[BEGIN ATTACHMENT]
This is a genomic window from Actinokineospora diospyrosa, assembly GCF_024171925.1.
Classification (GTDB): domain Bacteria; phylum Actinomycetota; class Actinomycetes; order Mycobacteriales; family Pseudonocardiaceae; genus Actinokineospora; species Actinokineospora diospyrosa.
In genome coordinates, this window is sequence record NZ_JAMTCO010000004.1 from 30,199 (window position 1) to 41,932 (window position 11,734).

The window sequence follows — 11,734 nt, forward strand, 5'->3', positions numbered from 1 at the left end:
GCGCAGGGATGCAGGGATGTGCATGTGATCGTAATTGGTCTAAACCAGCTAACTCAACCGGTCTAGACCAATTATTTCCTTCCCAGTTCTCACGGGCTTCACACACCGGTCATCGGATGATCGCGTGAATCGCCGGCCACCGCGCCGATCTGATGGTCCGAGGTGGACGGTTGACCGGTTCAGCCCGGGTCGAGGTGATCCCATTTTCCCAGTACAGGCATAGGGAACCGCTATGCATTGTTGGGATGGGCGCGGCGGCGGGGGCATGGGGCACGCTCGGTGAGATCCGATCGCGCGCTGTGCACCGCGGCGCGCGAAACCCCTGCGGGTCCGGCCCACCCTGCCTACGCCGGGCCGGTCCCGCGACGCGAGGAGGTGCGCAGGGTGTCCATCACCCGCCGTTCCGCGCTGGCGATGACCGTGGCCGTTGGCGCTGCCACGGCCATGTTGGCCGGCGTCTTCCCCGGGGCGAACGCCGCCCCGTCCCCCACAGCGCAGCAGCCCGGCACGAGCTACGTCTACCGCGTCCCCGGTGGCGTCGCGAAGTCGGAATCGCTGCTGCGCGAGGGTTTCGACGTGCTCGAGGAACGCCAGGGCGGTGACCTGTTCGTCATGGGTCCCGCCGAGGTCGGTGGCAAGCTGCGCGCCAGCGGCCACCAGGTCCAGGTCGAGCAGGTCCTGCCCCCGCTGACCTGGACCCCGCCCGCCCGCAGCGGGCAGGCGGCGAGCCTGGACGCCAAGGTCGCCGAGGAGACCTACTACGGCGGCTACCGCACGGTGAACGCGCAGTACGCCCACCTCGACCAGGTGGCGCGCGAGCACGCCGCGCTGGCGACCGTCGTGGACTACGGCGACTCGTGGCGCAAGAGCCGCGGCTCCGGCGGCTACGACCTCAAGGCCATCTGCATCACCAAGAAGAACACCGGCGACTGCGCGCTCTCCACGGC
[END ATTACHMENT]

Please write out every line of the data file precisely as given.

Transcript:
This is a genomic window from Actinokineospora diospyrosa, assembly GCF_024171925.1.
Classification (GTDB): domain Bacteria; phylum Actinomycetota; class Actinomycetes; order Mycobacteriales; family Pseudonocardiaceae; genus Actinokineospora; species Actinokineospora diospyrosa.
In genome coordinates, this window is sequence record NZ_JAMTCO010000004.1 from 30,199 (window position 1) to 41,932 (window position 11,734).

The window sequence follows — 11,734 nt, forward strand, 5'->3', positions numbered from 1 at the left end:
GCGCAGGGATGCAGGGATGTGCATGTGATCGTAATTGGTCTAAACCAGCTAACTCAACCGGTCTAGACCAATTATTTCCTTCCCAGTTCTCACGGGCTTCACACACCGGTCATCGGATGATCGCGTGAATCGCCGGCCACCGCGCCGATCTGATGGTCCGAGGTGGACGGTTGACCGGTTCAGCCCGGGTCGAGGTGATCCCATTTTCCCAGTACAGGCATAGGGAACCGCTATGCATTGTTGGGATGGGCGCGGCGGCGGGGGCATGGGGCACGCTCGGTGAGATCCGATCGCGCGCTGTGCACCGCGGCGCGCGAAACCCCTGCGGGTCCGGCCCACCCTGCCTACGCCGGGCCGGTCCCGCGACGCGAGGAGGTGCGCAGGGTGTCCATCACCCGCCGTTCCGCGCTGGCGATGACCGTGGCCGTTGGCGCTGCCACGGCCATGTTGGCCGGCGTCTTCCCCGGGGCGAACGCCGCCCCGTCCCCCACAGCGCAGCAGCCCGGCACGAGCTACGTCTACCGCGTCCCCGGTGGCGTCGCGAAGTCGGAATCGCTGCTGCGCGAGGGTTTCGACGTGCTCGAGGAACGCCAGGGCGGTGACCTGTTCGTCATGGGTCCCGCCGAGGTCGGTGGCAAGCTGCGCGCCAGCGGCCACCAGGTCCAGGTCGAGCAGGTCCTGCCCCCGCTGACCTGGACCCCGCCCGCCCGCAGCGGGCAGGCGGCGAGCCTGGACGCCAAGGTCGCCGAGGAGACCTACTACGGCGGCTACCGCACGGTGAACGCGCAGTACGCCCACCTCGACCAGGTGGCGCGCGAGCACGCCGCGCTGGCGACCGTCGTGGACTACGGCGACTCGTGGCGCAAGAGCCGCGGCTCCGGCGGCTACGACCTCAAGGCCATCTGCATCACCAAGAAGAACACCGGCGACTGCGCGCTCTCCACGGC